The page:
Any down-sides to the revolution garden method you would be willing to share?

  • AngelaOstonAngelaOston Posts: 118 ✭✭✭

    Im in Albuquerque NM. So we snow in winter. Cooler than you. Im happy with the system. I did it less expensive than some of his options. But followedthe principals. It working well. One of the beds i didnt put enough medium in the bottom and caused over watering. But that was my own error. Reread the system and realized what i did wrong. And took some work rectifying it. I like being able to do pee ponics with it. Which works great. And compost teas that all get delivered to the roots. And i like not watering it daily like my containers and small front area of wood chips. Definitely had increased growth from it.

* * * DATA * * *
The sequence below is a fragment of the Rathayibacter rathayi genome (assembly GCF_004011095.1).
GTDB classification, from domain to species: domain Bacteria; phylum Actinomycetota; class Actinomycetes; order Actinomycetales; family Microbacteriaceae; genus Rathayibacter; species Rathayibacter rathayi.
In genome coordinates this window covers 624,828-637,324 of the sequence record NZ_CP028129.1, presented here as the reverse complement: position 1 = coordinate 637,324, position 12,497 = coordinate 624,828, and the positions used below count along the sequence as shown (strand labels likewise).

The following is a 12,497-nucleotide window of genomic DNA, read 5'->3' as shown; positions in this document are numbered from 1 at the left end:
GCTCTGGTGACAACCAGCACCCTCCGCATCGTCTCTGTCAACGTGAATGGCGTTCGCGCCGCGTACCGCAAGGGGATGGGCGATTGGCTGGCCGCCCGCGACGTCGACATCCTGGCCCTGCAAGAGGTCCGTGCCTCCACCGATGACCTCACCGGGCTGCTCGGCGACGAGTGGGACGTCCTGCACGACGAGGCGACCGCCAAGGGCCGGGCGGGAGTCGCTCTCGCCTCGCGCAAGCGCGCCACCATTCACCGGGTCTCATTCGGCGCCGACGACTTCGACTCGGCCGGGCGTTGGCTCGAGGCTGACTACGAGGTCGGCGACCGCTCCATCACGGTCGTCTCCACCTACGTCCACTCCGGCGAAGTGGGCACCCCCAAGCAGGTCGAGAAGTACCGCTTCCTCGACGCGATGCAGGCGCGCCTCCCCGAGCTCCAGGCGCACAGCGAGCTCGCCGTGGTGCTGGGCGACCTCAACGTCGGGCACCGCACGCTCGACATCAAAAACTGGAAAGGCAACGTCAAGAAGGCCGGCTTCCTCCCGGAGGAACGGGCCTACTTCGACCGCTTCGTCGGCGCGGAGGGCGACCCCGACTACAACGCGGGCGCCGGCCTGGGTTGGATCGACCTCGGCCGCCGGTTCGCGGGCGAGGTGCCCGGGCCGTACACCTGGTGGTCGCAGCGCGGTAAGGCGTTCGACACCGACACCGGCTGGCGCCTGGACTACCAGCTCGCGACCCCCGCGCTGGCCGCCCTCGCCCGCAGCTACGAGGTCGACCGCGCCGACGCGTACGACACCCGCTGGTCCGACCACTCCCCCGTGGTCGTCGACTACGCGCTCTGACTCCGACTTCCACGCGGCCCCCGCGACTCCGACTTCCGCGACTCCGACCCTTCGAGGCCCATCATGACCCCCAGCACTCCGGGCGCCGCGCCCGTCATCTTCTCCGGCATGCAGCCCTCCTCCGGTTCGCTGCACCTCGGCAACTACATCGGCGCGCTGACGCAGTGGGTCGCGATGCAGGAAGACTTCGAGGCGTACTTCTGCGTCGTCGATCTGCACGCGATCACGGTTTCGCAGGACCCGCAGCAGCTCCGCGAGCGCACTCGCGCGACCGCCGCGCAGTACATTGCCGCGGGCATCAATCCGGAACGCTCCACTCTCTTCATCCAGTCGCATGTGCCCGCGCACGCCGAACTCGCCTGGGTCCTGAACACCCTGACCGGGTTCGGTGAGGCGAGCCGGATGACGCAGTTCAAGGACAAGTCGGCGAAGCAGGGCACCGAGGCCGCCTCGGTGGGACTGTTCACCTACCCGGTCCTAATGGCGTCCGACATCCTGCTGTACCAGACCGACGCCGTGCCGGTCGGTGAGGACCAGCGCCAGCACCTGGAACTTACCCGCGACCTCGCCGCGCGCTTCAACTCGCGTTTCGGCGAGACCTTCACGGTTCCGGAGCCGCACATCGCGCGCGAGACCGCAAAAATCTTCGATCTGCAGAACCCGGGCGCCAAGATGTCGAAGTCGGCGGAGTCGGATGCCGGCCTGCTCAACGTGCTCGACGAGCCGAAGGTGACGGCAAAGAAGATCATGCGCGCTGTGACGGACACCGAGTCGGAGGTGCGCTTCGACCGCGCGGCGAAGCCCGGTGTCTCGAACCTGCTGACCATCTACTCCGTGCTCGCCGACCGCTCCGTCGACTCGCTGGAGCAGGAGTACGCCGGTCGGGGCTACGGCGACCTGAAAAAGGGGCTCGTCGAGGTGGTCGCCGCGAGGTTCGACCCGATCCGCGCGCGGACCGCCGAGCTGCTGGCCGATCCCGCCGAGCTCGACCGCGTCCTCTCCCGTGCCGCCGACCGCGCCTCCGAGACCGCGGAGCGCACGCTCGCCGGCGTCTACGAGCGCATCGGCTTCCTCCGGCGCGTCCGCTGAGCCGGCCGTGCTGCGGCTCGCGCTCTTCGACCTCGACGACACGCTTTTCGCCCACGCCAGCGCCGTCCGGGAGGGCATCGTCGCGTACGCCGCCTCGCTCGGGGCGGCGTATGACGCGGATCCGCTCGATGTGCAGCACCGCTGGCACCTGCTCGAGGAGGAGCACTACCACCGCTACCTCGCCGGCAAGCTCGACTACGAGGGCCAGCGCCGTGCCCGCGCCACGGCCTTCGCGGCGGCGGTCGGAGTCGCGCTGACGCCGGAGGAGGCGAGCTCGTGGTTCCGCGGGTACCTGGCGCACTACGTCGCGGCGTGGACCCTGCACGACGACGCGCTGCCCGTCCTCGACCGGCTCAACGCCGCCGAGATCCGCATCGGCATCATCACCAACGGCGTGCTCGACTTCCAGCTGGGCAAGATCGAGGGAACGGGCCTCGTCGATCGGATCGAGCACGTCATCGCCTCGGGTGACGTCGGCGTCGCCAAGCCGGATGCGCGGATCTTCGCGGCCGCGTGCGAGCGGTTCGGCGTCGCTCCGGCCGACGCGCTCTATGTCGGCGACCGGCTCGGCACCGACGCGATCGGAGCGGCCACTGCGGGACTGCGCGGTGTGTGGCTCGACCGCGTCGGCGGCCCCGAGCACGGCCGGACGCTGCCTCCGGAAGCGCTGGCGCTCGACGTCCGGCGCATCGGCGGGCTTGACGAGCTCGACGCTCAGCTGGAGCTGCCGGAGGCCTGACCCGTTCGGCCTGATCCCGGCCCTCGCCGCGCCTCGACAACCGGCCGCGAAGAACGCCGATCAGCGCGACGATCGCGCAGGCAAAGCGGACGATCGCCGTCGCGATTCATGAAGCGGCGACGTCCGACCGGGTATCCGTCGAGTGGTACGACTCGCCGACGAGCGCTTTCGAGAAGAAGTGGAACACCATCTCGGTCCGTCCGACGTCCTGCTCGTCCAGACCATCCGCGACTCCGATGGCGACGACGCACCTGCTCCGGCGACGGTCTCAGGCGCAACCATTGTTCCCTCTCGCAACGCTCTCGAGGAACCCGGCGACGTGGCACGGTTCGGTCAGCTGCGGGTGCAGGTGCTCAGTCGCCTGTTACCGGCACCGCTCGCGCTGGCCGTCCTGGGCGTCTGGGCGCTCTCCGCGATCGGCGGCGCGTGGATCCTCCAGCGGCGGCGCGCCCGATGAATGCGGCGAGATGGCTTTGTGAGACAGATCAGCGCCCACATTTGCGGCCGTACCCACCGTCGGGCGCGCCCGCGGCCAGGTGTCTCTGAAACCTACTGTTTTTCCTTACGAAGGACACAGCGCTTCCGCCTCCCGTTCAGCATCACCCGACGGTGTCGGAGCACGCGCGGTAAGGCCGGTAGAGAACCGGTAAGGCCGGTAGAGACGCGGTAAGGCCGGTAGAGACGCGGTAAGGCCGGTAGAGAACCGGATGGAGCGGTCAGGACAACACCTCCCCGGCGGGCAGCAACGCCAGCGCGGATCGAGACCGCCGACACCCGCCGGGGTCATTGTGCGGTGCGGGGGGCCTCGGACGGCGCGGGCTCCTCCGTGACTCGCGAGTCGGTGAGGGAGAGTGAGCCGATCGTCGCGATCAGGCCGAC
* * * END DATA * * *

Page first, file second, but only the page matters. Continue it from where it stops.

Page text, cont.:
• AngelaOstonAngelaOston Posts: 118 ✭✭✭

    I had two zucchini transplants in the same container. This one I planted in the rich compost under the wood chips. Seems to be doing pretty well for five weeks in. (This was mid july)

  • AngelaOstonAngelaOston Posts: 118 ✭✭✭

    This is its twin from the transplant container. About 4-5 times its size. With one good size zucchini so far

  • LaurieLovesLearningLaurieLovesLearning Moderator Manitoba, Canada 🍁 zone 3, PrairiesPosts: 2,143 admin

    Welcome @jayealynn. Hopefully you can conquer your raised garden issues!

    @AngelaOston Thanks for sharing! Your plants look great!

  • CorneliusCornelius Posts: 61 ✭✭✭

    I personally have a few exotic plants that I bring in over the winter. I have a dwarf banana and a Meyer lemon just to name a few. I can't wait for them to start producing. I think growing food plants in your house is great since if you do not have a greenhouse it can open your possibilities.